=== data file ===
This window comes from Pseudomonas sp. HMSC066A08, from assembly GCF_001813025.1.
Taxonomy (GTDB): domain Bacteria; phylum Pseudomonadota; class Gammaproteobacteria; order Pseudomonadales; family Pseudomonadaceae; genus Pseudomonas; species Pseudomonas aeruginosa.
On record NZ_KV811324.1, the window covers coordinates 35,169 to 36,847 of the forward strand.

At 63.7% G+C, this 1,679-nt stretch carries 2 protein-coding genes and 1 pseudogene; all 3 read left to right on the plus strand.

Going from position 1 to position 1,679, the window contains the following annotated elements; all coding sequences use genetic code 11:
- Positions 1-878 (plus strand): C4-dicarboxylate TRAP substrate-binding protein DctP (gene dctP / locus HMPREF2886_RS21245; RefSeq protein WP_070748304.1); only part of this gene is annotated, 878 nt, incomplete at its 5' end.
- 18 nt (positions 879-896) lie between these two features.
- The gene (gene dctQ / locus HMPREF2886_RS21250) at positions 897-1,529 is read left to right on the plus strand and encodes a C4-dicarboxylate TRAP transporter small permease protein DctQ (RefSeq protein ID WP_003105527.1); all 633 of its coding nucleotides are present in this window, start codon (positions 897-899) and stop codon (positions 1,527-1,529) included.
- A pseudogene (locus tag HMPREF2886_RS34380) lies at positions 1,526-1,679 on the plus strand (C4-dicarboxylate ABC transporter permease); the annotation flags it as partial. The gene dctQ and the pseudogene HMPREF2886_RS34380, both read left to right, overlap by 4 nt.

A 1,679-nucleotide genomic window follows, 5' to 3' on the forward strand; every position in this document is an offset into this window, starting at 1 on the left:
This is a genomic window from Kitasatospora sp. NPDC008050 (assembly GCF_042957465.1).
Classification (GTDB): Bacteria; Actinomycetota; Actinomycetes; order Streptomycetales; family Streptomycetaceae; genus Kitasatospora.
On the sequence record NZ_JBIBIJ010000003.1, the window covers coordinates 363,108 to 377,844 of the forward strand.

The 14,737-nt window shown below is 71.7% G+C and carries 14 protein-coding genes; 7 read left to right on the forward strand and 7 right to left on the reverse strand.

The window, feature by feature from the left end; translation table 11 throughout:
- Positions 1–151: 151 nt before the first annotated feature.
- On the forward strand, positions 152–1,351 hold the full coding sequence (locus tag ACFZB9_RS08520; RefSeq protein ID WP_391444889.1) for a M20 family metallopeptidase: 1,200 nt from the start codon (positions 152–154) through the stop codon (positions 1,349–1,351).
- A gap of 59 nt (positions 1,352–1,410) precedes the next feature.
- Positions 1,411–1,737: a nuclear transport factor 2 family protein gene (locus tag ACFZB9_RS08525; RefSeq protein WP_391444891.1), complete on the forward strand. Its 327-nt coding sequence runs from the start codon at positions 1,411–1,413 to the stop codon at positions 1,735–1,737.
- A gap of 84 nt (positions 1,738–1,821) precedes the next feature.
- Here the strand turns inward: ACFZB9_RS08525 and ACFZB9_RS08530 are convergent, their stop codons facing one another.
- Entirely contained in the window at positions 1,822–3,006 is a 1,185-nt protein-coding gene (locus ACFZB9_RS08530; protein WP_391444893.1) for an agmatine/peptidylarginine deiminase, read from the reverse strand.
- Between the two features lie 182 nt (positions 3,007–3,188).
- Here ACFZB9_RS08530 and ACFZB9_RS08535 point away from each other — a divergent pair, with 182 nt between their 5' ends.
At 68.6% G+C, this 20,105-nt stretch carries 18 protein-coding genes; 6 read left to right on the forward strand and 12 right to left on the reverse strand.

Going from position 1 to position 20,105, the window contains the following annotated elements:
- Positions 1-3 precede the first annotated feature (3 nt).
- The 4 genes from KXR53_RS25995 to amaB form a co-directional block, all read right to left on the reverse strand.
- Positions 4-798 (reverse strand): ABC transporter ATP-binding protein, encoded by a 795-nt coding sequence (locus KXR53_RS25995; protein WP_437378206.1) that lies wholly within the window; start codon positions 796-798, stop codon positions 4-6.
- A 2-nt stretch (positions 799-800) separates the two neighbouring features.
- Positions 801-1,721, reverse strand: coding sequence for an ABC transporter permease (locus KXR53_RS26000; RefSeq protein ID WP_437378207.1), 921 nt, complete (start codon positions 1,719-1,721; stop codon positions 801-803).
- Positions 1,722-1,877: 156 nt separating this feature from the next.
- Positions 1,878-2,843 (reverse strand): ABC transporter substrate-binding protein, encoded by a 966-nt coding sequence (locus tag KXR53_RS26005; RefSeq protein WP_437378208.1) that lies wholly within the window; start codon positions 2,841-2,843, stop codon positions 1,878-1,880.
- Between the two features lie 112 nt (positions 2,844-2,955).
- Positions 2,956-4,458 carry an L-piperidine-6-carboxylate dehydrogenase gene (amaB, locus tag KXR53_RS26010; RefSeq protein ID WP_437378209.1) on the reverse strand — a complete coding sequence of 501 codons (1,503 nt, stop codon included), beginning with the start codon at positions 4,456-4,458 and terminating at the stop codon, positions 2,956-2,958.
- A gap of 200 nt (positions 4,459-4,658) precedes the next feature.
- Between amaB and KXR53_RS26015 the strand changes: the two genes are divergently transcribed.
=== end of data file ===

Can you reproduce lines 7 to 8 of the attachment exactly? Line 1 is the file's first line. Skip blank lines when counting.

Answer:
- 18 nt (positions 879-896) lie between these two features.
- The gene (gene dctQ / locus HMPREF2886_RS21250) at positions 897-1,529 is read left to right on the plus strand and encodes a C4-dicarboxylate TRAP transporter small permease protein DctQ (RefSeq protein ID WP_003105527.1); all 633 of its coding nucleotides are present in this window, start codon (positions 897-899) and stop codon (positions 1,527-1,529) included.